Ways to Listen. Learn. Take Action. #BLM

Chicago, IL @maxwbender | Unsplash

All lives can’t matter until Black Lives Matter.

To borrow Billie Eilish’s example, “if your friend got a cut on their arm, are you gonna wait to give all your friends a Band-Aid because all arms matter?” No, because you’d help your bleeding friend first because they’re in pain. And they’re in need.

We’re not saying your life doesn’t matter. It’s just not about you right now. So please don’t get offended or respond with all lives matter, when we need to support Black Lives Matter, first.

Recently, we shared a post on how to donate and contribute to organizations that have been at the forefront pushing heavily for change. This post will focus more on resources and how to make an impact beyond donations through listening, learning, and taking action.

We’re Privileged, Whether We Realize It Or Not

When we think of racism, we naturally think it’s revolved around acts of hostility towards an ethnicity. But we don’t think about “invisible systems” that are always present and making silent judgments.

Peggy McIntosh wrote a 50-point checklist called “White Privilege: Unpacking the Invisible Knapsack.” I encourage you to read through and identify how many apply to you.

Here are some additional privileges we don’t have to constantly think about:

  • I know that the police and other state authorities are there to protect me
  • People do not assume that I am unintelligent or lazy based on my race
  • My race or ethnicity will not make people around me uncomfortable
  • I do not have to worry about being chosen last for a job or housing due to my race or ethnicity
  • I can move into a new neighborhood, start a new job, or enter a new school or class, and know that the people around me will generally respect and feel safe around me
  • I can go to a store or spend money knowing that no one will be suspicious of me

The Anti-Racist Reading List

Elle magazine put together a list of 20 essential Black History books that dive into the history of racism in America, its current state, and how the nation can move forward towards actual change.

Written by some of the greatest Black American authors and leaders, it’s a meaningful step to stand behind your allyship that can go beyond social media posts.

While we’re talking about books, here’s a list of black-owned bookstores that are taking online orders that you can also support.

And more self-education resources here.

Racial Injustice & Police Brutality Watch List

Breonna Taylor was a 26-year-old EMT who was killed when the police entered her home with a so-called “no-knock” warrant that let them enter without warning and without the need to identify themselves as police. It was also in the wrong neighborhood. And they still haven’t been charged yet.

Ahmaud Arbery was a 25-year-old who was just jogging in the neighborhood and was fatally shot. Just… jogging.

These are just 2 names out of many.

Will Smith put it best when he said, “Racism isn’t getting worse, it’s getting filmed.” We can’t look away now and we have to consider how many countless others have been killed that went under the radar. How long can it continue?

For your watch list, here’s a list of 11 documentaries and series that discuss the stories of Trayvon Martin, Kalief Browder, Sandra Bland, and more.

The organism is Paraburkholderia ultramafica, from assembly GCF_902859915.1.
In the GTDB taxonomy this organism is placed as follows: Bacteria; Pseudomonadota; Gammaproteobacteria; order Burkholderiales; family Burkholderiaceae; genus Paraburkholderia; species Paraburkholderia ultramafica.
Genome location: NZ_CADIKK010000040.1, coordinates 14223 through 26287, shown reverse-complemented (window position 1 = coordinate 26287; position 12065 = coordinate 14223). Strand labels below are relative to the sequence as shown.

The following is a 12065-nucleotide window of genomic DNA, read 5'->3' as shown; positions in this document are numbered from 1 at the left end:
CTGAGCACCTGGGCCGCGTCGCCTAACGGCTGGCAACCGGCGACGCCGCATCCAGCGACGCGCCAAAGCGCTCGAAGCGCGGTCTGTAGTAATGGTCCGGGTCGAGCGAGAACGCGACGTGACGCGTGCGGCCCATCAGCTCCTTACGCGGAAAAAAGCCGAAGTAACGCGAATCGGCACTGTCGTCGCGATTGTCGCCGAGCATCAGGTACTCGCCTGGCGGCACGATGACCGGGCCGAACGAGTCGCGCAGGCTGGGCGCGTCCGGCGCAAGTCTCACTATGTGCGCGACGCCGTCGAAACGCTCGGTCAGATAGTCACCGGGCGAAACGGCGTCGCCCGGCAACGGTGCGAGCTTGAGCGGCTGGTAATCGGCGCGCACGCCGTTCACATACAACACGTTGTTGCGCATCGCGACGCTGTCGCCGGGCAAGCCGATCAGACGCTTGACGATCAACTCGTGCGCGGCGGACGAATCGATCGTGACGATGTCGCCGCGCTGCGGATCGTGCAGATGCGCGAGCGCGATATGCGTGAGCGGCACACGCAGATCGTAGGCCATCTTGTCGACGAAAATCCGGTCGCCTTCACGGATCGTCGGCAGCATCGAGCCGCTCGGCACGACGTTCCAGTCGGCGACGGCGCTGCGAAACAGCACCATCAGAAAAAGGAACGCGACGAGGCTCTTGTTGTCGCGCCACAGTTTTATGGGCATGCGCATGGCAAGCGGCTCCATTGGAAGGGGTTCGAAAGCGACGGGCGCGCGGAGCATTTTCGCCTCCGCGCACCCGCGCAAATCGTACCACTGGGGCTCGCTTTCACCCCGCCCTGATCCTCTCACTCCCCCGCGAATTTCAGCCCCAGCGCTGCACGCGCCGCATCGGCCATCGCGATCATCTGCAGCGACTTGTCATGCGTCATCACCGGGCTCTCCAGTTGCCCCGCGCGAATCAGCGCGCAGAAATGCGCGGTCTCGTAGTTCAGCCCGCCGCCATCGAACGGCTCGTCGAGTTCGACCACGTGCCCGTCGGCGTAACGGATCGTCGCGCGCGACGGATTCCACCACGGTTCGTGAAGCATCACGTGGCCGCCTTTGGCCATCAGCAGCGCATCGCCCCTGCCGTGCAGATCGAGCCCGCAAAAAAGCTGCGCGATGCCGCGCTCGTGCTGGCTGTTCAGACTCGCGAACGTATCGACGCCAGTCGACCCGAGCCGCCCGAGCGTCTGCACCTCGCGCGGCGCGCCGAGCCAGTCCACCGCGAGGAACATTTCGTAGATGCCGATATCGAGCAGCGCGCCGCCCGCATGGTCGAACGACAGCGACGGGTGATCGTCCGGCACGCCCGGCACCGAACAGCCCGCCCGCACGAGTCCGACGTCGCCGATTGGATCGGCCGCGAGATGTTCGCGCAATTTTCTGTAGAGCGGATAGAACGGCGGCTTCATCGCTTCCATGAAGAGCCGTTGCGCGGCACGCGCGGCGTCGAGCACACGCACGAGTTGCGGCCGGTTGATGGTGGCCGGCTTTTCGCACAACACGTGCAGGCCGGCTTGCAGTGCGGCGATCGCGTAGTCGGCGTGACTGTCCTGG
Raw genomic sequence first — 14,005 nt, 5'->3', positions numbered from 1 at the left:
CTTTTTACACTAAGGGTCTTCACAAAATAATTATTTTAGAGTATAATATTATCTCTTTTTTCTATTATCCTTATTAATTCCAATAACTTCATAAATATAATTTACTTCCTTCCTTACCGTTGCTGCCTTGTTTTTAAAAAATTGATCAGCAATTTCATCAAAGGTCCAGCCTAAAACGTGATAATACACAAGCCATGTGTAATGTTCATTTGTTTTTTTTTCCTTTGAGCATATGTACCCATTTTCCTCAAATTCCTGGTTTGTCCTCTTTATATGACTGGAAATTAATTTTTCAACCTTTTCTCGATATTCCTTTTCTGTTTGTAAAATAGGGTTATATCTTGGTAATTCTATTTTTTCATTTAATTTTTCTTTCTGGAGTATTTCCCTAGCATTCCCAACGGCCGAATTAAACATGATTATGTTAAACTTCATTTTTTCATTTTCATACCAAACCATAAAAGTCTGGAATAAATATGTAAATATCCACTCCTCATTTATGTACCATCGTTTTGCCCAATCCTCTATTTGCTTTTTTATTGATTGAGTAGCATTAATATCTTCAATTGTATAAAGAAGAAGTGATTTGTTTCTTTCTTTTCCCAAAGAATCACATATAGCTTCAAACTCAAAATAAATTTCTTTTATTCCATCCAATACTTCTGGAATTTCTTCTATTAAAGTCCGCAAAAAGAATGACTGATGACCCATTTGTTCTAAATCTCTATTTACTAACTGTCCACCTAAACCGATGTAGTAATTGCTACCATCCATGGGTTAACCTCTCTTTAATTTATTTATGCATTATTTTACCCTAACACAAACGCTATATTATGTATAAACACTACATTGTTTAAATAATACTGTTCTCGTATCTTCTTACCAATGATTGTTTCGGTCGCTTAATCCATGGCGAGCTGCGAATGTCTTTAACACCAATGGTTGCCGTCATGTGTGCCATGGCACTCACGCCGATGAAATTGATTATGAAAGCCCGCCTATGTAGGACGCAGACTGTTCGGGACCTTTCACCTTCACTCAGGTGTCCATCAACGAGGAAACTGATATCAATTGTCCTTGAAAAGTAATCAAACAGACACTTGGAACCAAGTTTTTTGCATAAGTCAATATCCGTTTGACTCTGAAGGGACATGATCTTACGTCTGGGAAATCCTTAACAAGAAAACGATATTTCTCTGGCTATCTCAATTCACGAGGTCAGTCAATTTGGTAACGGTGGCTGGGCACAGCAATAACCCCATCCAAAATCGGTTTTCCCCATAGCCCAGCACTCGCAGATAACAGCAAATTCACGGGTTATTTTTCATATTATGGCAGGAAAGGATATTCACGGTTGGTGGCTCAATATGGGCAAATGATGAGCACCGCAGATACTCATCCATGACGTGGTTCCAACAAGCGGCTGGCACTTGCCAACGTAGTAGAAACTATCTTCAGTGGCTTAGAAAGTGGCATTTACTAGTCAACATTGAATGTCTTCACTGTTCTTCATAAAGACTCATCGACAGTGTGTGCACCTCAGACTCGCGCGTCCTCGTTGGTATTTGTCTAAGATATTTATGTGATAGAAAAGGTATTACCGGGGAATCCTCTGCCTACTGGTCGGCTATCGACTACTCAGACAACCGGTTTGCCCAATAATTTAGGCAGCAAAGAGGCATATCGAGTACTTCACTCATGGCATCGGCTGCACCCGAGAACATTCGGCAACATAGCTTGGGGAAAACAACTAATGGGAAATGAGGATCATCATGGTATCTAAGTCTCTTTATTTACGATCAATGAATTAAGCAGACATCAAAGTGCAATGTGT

Vulture also put together a list of 12 documentaries that you can add to your list as well.

Support Black-Owned Businesses 

Money talks. Redirect some of your spending to support black-owned businesses and flex your individual buying power.

With the impact of coronavirus, small businesses are even more in danger of shuttering. White business owners have easier access to capital (another privilege) and Washington Post has reported that the number of working African-American business owners has plummeted by more than 40% in the United States.

We encourage you to find your local list of black-owned businesses to support. Here are some ways to do so:

In the meantime, here are some you can pick from as well as a list of 100 black-owned Etsy shops.

Support and Insist on More Education & More Resources

African-American financial literacy lags behind White Americans, particularly in insurance, understanding risk, investing, and debt management.  Support strengthening financial literacy by checking to see if your local schools have financial education programs here and by understanding the impact how this knowledge gap has on the Black community, the socioeconomic and cultural barriers, and the role of Black financial advisors in this free financial web resource, Annuity.org, accredited by the Better Business Bureau.

How to Donate Time to BLM 

For those unable to contribute financially to Black Lives Matter, (which is absolutely OK too) you can still donate your time from home.

Just stream this hour-long YouTube video as 100% of the Adsense revenue will be donated to protester bail funds, help pay for family funerals, and advocacy listed at the beginning of the video. (Please read their updated YouTube video subscription)

Utilize your time at home to sign online petitions as well. Here’s a list to start provided by Nico, a 17-year old that has been gathering important information in one easy-to-read place.

Take Action: Vote! Yes, Vote!

When we think of elections, we tend to only think about the presidential election. While that is important, and even more so this year, there are congressional, state, and local elections that affect you as well on a daily basis.

Be sure to check your registration status and take part in your local elections.

Staying silent is being complicit.

“Our lives begin to end the day we become silent about things that matter.” – Martin Luther King, Jr.